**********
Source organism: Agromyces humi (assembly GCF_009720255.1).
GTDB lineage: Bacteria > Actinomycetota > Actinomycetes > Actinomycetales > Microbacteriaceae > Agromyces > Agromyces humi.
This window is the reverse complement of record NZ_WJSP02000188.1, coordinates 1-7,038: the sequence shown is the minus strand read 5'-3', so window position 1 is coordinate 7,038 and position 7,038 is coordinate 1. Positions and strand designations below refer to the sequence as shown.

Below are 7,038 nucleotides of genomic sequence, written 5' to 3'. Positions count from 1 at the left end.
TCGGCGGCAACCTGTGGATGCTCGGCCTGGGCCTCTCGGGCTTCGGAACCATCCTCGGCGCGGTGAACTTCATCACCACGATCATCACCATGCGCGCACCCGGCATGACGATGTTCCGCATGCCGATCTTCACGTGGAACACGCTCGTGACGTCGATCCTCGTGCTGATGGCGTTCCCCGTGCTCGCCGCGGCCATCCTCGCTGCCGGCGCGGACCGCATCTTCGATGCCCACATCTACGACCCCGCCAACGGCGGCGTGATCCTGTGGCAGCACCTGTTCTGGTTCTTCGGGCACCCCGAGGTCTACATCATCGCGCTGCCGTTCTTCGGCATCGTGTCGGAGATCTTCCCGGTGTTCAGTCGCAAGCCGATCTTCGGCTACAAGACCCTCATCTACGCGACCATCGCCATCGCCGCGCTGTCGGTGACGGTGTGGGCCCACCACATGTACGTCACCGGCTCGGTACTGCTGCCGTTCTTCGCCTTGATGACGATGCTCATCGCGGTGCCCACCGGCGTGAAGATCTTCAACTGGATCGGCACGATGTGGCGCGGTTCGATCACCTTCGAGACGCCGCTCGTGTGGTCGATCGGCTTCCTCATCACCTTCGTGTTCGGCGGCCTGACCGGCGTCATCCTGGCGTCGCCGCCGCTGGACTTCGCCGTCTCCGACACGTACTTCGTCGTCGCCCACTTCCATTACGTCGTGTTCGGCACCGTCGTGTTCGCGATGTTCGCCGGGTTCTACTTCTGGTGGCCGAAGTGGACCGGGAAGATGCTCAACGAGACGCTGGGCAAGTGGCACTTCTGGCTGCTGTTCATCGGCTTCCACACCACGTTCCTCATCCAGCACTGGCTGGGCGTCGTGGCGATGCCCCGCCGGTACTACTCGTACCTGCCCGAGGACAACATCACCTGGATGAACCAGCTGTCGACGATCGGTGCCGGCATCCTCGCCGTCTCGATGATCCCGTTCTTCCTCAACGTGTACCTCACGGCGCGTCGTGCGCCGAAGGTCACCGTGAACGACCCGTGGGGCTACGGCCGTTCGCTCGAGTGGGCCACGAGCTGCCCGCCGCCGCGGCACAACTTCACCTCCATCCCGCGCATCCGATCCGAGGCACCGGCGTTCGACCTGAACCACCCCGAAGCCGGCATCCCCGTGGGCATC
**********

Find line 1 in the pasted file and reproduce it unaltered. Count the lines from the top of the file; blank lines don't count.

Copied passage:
Source organism: Agromyces humi (assembly GCF_009720255.1).